The Reserve Bank has left the official cash rate unchanged at 2.5% and expects it to stay that way at least until the end of the year.
Governor Graeme Wheeler said global economic risks had receded over recent months and financial market sentiment has improved.
But his statement was a bit more dovish than the markets had expected, with a focus on the risks to the economy, such as the patchy nature of the domestic recovery.
He indicated the bank would be keeping a close eye on house prices.
“While demand and output are expanding, the labour market remains weak. Economic growth and inflation are being shaped by a range of forces. The Canterbury rebuild is gaining momentum and residential investment and business and consumer confidence are increasing. House price inflation is increasing and the bank does not want to see financial stability or inflation risks accentuated by housing demand getting too far ahead of supply.”
He said the high Kiwi dollar was hurting exporters and drought was causing difficulty in many parts of the country.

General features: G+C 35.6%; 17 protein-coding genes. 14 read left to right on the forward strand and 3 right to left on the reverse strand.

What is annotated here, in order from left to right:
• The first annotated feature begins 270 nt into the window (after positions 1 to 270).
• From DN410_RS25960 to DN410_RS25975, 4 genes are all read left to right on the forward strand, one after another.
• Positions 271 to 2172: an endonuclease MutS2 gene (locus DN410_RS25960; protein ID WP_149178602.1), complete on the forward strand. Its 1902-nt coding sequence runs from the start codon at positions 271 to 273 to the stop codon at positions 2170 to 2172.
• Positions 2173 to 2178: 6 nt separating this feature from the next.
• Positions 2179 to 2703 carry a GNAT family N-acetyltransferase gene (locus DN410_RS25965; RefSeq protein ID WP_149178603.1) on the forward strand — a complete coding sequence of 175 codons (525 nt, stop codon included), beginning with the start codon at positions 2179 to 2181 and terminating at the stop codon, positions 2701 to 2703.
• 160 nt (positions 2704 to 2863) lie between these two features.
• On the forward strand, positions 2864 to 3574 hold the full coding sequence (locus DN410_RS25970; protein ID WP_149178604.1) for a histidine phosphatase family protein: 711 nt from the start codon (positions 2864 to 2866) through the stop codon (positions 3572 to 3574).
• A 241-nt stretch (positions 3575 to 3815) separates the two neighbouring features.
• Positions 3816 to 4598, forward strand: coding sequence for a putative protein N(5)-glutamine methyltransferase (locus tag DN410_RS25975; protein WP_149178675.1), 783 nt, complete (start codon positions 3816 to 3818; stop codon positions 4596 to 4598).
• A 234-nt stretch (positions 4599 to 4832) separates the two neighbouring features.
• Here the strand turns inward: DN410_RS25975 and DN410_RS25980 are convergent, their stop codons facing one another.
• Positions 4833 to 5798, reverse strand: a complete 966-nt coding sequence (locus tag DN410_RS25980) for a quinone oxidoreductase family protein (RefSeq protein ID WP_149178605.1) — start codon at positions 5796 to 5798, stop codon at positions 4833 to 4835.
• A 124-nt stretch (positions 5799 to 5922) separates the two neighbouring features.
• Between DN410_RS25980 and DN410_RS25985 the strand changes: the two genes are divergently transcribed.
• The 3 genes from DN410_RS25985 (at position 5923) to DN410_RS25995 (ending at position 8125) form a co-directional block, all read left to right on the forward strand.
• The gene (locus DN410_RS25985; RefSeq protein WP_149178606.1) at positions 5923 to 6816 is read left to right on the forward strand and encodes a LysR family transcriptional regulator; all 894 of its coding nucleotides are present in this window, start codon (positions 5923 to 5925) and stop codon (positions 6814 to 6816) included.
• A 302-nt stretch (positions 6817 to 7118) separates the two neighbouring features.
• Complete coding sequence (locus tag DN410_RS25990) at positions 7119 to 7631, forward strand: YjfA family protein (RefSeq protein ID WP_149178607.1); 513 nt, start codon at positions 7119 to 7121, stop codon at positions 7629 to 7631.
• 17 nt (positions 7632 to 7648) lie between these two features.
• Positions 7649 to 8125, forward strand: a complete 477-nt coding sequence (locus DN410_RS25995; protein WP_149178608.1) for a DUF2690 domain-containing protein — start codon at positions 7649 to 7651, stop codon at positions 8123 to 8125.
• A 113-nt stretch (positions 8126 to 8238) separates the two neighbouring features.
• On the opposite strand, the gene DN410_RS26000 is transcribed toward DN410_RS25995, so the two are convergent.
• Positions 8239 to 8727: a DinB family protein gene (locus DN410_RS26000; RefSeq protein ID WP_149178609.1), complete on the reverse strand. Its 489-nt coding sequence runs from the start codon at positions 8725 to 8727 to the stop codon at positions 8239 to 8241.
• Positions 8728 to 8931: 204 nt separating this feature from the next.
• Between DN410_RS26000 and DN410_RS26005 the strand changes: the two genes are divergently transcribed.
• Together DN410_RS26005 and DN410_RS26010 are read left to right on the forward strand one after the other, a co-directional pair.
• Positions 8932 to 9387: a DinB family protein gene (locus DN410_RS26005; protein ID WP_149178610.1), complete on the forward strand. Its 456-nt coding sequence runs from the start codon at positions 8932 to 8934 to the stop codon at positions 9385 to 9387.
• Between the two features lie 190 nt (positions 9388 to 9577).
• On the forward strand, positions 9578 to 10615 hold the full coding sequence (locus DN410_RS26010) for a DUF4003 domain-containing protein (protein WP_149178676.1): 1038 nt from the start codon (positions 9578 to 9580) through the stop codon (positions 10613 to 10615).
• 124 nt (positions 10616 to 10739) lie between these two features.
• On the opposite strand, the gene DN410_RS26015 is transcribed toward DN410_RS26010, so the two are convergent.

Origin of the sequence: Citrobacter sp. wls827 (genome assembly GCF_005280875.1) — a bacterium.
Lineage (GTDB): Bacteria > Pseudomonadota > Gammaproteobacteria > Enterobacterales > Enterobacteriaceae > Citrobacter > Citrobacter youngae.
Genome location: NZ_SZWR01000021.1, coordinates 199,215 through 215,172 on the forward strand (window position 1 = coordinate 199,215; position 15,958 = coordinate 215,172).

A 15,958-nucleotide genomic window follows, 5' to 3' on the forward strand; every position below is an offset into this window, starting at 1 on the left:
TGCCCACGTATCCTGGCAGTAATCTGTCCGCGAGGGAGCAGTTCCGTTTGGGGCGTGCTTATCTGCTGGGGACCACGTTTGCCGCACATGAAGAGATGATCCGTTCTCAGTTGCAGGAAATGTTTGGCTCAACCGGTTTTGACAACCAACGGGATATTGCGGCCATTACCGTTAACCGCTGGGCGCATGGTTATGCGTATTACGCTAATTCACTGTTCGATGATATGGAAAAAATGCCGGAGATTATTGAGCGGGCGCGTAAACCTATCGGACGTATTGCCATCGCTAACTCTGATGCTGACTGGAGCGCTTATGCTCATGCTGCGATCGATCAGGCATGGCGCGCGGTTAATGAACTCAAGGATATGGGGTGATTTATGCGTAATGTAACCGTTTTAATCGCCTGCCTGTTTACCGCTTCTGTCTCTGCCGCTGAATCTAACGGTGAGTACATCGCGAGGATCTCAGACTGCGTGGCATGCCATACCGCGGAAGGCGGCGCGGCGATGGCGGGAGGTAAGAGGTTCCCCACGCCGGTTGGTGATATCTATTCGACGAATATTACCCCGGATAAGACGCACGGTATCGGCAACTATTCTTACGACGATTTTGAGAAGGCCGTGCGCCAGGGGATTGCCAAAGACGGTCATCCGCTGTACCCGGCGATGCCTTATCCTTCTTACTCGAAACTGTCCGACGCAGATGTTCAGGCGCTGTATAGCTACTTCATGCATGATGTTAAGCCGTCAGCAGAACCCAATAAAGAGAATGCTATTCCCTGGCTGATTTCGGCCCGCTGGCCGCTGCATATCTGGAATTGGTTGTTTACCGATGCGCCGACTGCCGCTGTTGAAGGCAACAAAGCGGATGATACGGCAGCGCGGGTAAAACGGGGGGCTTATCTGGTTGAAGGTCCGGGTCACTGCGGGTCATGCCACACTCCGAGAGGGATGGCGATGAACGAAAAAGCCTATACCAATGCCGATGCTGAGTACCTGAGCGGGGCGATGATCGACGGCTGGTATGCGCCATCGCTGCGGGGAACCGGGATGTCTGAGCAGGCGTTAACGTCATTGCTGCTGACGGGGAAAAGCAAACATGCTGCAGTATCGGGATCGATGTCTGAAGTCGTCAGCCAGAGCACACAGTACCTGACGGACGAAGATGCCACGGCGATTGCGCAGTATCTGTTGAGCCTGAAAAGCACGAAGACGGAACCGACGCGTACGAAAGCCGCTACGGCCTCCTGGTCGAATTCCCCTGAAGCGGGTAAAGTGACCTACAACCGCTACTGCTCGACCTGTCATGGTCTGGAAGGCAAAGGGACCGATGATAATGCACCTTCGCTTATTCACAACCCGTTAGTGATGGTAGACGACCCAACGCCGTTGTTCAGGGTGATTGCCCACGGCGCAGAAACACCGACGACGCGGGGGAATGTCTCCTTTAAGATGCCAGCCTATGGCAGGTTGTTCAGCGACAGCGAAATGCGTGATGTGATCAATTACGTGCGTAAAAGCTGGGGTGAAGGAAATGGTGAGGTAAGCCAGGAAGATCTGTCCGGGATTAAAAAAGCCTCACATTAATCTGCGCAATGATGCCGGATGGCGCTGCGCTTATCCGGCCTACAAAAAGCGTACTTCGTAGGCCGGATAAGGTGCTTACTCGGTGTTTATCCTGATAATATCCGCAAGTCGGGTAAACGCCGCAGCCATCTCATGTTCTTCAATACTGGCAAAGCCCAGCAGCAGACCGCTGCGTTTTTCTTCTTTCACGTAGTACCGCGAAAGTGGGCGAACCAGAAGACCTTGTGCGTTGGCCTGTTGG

“Ongoing fiscal consolidation will also act to slow overall demand. We project the economy to grow at an annual rate of between 2% and 3% over the forecast period. Inflation is expected to rise gradually towards the 2% midpoint of the target range.”
Wheeler said that with the economy starting from a position of excess capacity and the New Zealand dollar remaining elevated, 90-day interest rates would likely remain flat through 2013.
As GDP and the labour market recovered, he said, households could revert to spending behaviour seen during the previous cycle, resulting in stronger-than-expected pressures on aggregate demand.
“House prices are estimated to have increased in real terms at an annual rate of 6% over 2012 and are forecast to increase by 6.2% and 3.6% in 2013 and 2014 respectively before levelling off. There is considerable uncertainty around these projections given the nature of supply and demand imbalances in regional housing markets. We will closely monitor house prices for any signs of feed-through into consumer price inflation.”